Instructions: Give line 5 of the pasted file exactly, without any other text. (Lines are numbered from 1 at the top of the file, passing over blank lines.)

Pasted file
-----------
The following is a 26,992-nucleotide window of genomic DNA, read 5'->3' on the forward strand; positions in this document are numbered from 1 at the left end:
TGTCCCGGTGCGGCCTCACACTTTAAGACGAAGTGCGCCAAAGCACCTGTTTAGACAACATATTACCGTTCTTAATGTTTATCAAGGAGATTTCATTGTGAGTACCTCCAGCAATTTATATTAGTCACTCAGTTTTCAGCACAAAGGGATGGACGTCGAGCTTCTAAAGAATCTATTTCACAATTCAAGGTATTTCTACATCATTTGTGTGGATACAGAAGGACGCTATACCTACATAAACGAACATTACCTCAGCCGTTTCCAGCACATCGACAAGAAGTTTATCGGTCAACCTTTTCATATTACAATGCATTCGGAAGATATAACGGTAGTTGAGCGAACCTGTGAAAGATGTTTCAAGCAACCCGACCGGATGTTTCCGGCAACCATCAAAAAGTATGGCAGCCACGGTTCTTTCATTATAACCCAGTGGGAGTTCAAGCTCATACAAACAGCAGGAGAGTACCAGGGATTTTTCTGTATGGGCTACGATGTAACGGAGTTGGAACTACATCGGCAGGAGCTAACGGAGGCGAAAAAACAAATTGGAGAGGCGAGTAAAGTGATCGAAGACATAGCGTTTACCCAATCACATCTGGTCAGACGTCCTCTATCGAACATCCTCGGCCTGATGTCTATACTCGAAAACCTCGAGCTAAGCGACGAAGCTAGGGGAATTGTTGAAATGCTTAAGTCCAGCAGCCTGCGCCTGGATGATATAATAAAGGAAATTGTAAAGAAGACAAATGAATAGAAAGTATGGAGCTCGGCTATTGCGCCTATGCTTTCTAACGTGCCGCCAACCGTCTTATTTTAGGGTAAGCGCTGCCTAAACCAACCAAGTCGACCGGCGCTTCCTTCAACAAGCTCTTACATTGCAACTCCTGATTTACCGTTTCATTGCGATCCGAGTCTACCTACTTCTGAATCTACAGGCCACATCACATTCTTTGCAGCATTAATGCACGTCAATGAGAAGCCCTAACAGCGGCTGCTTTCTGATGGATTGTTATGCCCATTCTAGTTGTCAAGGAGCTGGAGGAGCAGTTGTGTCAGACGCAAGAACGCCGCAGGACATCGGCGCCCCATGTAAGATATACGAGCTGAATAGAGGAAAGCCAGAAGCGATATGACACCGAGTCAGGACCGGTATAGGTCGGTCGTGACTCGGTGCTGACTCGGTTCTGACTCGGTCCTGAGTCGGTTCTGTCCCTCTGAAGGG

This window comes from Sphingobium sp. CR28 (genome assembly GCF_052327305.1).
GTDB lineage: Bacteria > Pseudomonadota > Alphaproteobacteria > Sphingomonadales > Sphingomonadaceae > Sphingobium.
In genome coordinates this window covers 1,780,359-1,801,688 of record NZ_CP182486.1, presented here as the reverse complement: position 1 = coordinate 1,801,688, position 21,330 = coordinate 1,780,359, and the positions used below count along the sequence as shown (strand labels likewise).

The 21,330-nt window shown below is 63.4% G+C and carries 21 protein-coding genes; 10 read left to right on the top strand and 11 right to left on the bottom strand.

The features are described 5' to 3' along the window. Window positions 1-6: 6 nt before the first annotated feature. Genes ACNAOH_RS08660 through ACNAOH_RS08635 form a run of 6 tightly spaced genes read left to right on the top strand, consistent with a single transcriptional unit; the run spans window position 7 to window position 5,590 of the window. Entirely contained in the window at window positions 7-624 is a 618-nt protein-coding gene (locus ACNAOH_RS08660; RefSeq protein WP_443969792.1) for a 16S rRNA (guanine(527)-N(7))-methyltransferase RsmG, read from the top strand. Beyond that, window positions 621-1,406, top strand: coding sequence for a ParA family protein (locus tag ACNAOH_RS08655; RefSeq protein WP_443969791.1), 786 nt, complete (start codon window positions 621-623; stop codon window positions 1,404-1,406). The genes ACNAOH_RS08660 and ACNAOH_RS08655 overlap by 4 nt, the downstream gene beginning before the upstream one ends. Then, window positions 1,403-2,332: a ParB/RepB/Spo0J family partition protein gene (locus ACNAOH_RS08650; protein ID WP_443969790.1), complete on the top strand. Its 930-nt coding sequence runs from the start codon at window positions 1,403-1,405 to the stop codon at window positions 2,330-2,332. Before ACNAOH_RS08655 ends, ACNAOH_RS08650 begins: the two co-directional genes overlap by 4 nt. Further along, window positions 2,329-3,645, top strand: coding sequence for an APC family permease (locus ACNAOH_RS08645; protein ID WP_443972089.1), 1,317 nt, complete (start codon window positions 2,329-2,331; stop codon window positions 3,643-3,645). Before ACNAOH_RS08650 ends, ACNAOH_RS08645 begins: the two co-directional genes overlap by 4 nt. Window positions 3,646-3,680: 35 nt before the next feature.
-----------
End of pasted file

In genome coordinates this window covers 1,780,359-1,801,688 of record NZ_CP182486.1, presented here as the reverse complement: position 1 = coordinate 1,801,688, position 21,330 = coordinate 1,780,359, and the positions used below count along the sequence as shown (strand labels likewise).